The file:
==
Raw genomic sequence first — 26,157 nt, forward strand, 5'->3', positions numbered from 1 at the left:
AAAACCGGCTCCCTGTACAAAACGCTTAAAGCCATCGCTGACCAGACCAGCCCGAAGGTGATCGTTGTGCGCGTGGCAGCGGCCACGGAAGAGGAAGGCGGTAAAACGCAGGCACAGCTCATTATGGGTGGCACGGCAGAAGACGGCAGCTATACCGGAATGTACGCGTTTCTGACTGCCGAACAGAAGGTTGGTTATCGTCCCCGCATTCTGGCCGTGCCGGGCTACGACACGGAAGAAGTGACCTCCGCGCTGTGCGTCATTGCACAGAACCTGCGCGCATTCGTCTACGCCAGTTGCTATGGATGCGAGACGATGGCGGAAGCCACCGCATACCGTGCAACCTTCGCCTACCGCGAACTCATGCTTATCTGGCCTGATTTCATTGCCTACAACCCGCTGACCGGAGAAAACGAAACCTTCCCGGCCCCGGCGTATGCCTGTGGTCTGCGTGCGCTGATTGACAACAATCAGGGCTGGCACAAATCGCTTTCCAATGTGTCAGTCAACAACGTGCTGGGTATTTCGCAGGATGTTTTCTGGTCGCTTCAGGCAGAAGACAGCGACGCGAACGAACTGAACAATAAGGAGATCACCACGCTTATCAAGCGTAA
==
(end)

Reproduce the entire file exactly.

Raw genomic sequence first — 26,157 nt, forward strand, 5'->3', positions numbered from 1 at the left:
AAAACCGGCTCCCTGTACAAAACGCTTAAAGCCATCGCTGACCAGACCAGCCCGAAGGTGATCGTTGTGCGCGTGGCAGCGGCCACGGAAGAGGAAGGCGGTAAAACGCAGGCACAGCTCATTATGGGTGGCACGGCAGAAGACGGCAGCTATACCGGAATGTACGCGTTTCTGACTGCCGAACAGAAGGTTGGTTATCGTCCCCGCATTCTGGCCGTGCCGGGCTACGACACGGAAGAAGTGACCTCCGCGCTGTGCGTCATTGCACAGAACCTGCGCGCATTCGTCTACGCCAGTTGCTATGGATGCGAGACGATGGCGGAAGCCACCGCATACCGTGCAACCTTCGCCTACCGCGAACTCATGCTTATCTGGCCTGATTTCATTGCCTACAACCCGCTGACCGGAGAAAACGAAACCTTCCCGGCCCCGGCGTATGCCTGTGGTCTGCGTGCGCTGATTGACAACAATCAGGGCTGGCACAAATCGCTTTCCAATGTGTCAGTCAACAACGTGCTGGGTATTTCGCAGGATGTTTTCTGGTCGCTTCAGGCAGAAGACAGCGACGCGAACGAACTGAACAATAAGGAGATCACCACGCTTATCAAGCGTAA